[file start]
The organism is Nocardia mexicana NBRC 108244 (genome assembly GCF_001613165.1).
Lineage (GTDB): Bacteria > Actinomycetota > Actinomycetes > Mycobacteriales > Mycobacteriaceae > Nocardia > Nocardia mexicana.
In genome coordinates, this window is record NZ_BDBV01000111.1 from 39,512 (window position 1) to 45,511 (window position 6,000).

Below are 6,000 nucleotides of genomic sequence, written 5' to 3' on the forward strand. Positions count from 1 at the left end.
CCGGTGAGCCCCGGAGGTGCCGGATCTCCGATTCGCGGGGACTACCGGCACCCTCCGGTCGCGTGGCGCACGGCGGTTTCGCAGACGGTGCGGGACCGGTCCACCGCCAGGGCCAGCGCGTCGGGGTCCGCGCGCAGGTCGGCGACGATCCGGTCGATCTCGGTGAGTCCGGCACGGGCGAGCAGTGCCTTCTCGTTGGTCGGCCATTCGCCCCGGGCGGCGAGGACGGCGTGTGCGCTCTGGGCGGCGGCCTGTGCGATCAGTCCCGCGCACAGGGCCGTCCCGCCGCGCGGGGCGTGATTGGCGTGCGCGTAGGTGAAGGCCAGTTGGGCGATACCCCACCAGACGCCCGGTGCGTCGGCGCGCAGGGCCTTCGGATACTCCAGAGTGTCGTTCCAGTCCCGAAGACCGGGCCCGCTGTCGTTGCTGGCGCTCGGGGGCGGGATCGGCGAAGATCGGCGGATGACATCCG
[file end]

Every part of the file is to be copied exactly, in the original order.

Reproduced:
The organism is Nocardia mexicana NBRC 108244 (genome assembly GCF_001613165.1).
Lineage (GTDB): Bacteria > Actinomycetota > Actinomycetes > Mycobacteriales > Mycobacteriaceae > Nocardia > Nocardia mexicana.
In genome coordinates, this window is record NZ_BDBV01000111.1 from 39,512 (window position 1) to 45,511 (window position 6,000).

Below are 6,000 nucleotides of genomic sequence, written 5' to 3' on the forward strand. Positions count from 1 at the left end.
CCGGTGAGCCCCGGAGGTGCCGGATCTCCGATTCGCGGGGACTACCGGCACCCTCCGGTCGCGTGGCGCACGGCGGTTTCGCAGACGGTGCGGGACCGGTCCACCGCCAGGGCCAGCGCGTCGGGGTCCGCGCGCAGGTCGGCGACGATCCGGTCGATCTCGGTGAGTCCGGCACGGGCGAGCAGTGCCTTCTCGTTGGTCGGCCATTCGCCCCGGGCGGCGAGGACGGCGTGTGCGCTCTGGGCGGCGGCCTGTGCGATCAGTCCCGCGCACAGGGCCGTCCCGCCGCGCGGGGCGTGATTGGCGTGCGCGTAGGTGAAGGCCAGTTGGGCGATACCCCACCAGACGCCCGGTGCGTCGGCGCGCAGGGCCTTCGGATACTCCAGAGTGTCGTTCCAGTCCCGAAGACCGGGCCCGCTGTCGTTGCTGGCGCTCGGGGGCGGGATCGGCGAAGATCGGCGGATGACATCCG